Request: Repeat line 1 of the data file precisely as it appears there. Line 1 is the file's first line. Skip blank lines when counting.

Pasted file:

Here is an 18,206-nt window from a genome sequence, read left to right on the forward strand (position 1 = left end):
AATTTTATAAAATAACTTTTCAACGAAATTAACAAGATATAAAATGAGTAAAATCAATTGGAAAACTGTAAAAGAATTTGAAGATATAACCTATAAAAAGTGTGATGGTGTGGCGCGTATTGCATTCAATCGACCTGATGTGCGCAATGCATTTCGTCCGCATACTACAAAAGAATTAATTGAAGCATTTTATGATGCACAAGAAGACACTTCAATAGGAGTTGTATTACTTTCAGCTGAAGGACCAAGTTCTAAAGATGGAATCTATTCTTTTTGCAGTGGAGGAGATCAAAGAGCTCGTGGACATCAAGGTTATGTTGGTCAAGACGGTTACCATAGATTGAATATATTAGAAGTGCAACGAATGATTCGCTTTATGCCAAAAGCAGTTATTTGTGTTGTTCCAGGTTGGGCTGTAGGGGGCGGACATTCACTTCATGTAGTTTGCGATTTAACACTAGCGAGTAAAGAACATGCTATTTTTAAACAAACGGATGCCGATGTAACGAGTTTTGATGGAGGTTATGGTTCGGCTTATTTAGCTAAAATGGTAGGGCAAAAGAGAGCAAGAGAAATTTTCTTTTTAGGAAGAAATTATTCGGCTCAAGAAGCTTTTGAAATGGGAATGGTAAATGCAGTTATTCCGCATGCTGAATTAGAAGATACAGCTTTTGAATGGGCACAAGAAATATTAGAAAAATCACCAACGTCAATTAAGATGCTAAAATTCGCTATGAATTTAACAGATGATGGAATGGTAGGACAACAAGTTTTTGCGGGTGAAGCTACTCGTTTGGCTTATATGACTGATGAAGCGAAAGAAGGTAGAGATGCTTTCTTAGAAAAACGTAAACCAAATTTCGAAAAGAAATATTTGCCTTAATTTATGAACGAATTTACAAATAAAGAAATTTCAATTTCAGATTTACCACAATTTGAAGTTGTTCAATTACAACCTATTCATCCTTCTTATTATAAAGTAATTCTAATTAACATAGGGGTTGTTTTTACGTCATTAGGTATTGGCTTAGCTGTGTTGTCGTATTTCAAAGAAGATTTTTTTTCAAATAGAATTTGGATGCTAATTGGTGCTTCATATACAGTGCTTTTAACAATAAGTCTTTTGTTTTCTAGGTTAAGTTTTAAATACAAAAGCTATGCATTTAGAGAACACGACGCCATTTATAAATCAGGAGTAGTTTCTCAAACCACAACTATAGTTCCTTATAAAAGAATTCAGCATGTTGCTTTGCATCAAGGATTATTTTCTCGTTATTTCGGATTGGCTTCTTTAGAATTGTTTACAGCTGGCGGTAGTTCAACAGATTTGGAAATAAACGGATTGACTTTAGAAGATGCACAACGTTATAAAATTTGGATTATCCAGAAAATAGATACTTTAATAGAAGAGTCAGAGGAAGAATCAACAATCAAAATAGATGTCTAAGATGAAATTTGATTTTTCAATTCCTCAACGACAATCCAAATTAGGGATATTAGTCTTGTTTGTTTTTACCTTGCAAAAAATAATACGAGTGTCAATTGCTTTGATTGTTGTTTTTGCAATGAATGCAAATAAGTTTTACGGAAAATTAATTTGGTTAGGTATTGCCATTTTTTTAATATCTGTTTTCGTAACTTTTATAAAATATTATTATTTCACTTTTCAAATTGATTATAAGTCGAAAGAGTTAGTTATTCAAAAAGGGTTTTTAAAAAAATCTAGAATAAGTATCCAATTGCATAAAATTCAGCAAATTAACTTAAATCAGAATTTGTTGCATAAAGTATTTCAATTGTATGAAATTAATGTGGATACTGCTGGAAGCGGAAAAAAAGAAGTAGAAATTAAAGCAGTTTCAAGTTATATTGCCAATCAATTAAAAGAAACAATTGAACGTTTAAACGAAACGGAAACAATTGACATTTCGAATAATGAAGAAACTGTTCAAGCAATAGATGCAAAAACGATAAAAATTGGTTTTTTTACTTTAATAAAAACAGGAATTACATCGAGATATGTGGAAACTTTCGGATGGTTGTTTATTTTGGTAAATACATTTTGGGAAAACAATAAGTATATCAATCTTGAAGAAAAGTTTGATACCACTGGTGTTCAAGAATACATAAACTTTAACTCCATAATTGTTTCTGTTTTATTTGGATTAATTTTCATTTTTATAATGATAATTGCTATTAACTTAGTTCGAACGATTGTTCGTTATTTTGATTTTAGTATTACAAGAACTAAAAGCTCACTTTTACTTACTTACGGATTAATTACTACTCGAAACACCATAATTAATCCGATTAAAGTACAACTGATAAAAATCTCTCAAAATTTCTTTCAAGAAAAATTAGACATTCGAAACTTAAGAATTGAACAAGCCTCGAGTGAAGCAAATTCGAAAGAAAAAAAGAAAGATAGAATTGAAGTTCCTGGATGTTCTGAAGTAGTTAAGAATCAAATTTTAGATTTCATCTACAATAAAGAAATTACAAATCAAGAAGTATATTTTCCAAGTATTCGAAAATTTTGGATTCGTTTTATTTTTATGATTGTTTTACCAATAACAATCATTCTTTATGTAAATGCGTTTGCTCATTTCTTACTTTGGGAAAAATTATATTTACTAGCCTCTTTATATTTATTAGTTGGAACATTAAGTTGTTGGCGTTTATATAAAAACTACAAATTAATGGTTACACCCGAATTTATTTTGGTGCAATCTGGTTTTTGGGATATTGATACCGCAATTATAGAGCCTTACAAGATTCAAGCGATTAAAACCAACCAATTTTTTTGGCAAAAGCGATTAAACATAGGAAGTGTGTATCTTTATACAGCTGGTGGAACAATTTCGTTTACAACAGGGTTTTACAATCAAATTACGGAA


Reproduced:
Here is an 18,206-nt window from a genome sequence, read left to right on the forward strand (position 1 = left end):